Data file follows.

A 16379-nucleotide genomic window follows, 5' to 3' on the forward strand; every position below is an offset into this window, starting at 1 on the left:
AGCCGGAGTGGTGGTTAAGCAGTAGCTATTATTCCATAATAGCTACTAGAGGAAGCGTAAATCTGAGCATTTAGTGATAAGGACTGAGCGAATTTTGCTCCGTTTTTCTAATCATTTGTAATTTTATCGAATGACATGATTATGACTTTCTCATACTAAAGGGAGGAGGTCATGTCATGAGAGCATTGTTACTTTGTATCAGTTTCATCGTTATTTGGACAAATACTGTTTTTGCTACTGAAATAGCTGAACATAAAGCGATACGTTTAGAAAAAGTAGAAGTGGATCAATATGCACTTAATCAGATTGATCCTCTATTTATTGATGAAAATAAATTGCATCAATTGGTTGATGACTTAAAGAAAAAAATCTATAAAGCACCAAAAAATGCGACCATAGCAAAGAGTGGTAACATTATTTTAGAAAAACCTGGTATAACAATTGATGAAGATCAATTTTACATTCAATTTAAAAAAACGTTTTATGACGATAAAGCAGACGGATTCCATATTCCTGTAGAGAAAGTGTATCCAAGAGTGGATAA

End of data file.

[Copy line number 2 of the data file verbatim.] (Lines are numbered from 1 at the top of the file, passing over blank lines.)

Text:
AGCCGGAGTGGTGGTTAAGCAGTAGCTATTATTCCATAATAGCTACTAGAGGAAGCGTAAATCTGAGCATTTAGTGATAAGGACTGAGCGAATTTTGCTCCGTTTTTCTAATCATTTGTAATTTTATCGAATGACATGATTATGACTTTCTCATACTAAAGGGAGGAGGTCATGTCATGAGAGCATTGTTACTTTGTATCAGTTTCATCGTTATTTGGACAAATACTGTTTTTGCTACTGAAATAGCTGAACATAAAGCGATACGTTTAGAAAAAGTAGAAGTGGATCAATATGCACTTAATCAGATTGATCCTCTATTTATTGATGAAAATAAATTGCATCAATTGGTTGATGACTTAAAGAAAAAAATCTATAAAGCACCAAAAAATGCGACCATAGCAAAGAGTGGTAACATTATTTTAGAAAAACCTGGTATAACAATTGATGAAGATCAATTTTACATTCAATTTAAAAAAACGTTTTATGACGATAAAGCAGACGGATTCCATATTCCTGTAGAGAAAGTGTATCCAAGAGTGGATAA